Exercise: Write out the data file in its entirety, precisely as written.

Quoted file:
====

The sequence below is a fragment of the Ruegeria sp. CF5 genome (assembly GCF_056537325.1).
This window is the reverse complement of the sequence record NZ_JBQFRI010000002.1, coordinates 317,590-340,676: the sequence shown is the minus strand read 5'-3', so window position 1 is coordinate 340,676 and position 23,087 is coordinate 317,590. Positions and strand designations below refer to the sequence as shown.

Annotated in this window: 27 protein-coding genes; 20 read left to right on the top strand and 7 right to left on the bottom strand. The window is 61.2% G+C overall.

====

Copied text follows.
The sequence below is a fragment of the Ruegeria sp. CF5 genome (assembly GCF_056537325.1).
This window is the reverse complement of the sequence record NZ_JBQFRI010000002.1, coordinates 317,590-340,676: the sequence shown is the minus strand read 5'-3', so window position 1 is coordinate 340,676 and position 23,087 is coordinate 317,590. Positions and strand designations below refer to the sequence as shown.

Annotated in this window: 27 protein-coding genes; 20 read left to right on the top strand and 7 right to left on the bottom strand. The window is 61.2% G+C overall.